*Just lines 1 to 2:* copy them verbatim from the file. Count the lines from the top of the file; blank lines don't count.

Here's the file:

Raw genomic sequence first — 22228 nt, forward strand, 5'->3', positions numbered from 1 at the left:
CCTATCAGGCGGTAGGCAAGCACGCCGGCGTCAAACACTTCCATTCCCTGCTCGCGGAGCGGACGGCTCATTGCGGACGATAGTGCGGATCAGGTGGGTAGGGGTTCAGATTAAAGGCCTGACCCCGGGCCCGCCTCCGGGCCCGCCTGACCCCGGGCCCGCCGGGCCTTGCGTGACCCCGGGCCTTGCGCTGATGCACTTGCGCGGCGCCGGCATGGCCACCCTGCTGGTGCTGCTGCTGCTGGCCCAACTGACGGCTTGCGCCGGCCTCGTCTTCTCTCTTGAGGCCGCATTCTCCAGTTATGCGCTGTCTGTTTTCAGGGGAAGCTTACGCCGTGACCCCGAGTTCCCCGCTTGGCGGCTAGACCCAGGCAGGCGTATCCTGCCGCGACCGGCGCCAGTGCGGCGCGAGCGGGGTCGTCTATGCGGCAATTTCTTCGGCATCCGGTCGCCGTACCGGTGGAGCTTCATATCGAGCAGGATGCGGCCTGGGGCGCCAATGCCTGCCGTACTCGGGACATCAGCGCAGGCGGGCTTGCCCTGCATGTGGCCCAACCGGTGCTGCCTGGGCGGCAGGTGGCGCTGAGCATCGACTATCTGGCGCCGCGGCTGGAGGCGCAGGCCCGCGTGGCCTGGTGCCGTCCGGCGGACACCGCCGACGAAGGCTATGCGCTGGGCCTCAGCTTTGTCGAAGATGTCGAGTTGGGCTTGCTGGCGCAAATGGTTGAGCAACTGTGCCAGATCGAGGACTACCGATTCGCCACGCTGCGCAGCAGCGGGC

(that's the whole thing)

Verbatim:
Raw genomic sequence first — 22228 nt, forward strand, 5'->3', positions numbered from 1 at the left:
CCTATCAGGCGGTAGGCAAGCACGCCGGCGTCAAACACTTCCATTCCCTGCTCGCGGAGCGGACGGCTCATTGCGGACGATAGTGCGGATCAGGTGGGTAGGGGTTCAGATTAAAGGCCTGACCCCGGGCCCGCCTCCGGGCCCGCCTGACCCCGGGCCCGCCGGGCCTTGCGTGACCCCGGGCCTTGCGCTGATGCACTTGCGCGGCGCCGGCATGGCCACCCTGCTGGTGCTGCTGCTGCTGGCCCAACTGACGGCTTGCGCCGGCCTCGTCTTCTCTCTTGAGGCCGCATTCTCCAGTTATGCGCTGTCTGTTTTCAGGGGAAGCTTACGCCGTGACCCCGAGTTCCCCGCTTGGCGGCTAGACCCAGGCAGGCGTATCCTGCCGCGACCGGCGCCAGTGCGGCGCGAGCGGGGTCGTCTATGCGGCAATTTCTTCGGCATCCGGTCGCCGTACCGGTGGAGCTTCATATCGAGCAGGATGCGGCCTGGGGCGCCAATGCCTGCCGTACTCGGGACATCAGCGCAGGCGGGCTTGCCCTGCATGTGGCCCAACCGGTGCTGCCTGGGCGGCAGGTGGCGCTGAGCATCGACTATCTGGCGCCGCGGCTGGAGGCGCAGGCCCGCGTGGCCTGGTGCCGTCCGGCGGACACCGCCGACGAAGGCTATGCGCTGGGCCTCAGCTTTGTCGAAGATGTCGAGTTGGGCTTGCTGGCGCAAATGGTTGAGCAACTGTGCCAGATCGAGGACTACCGATTCGCCACGCTGCGCAGCAGCGGGC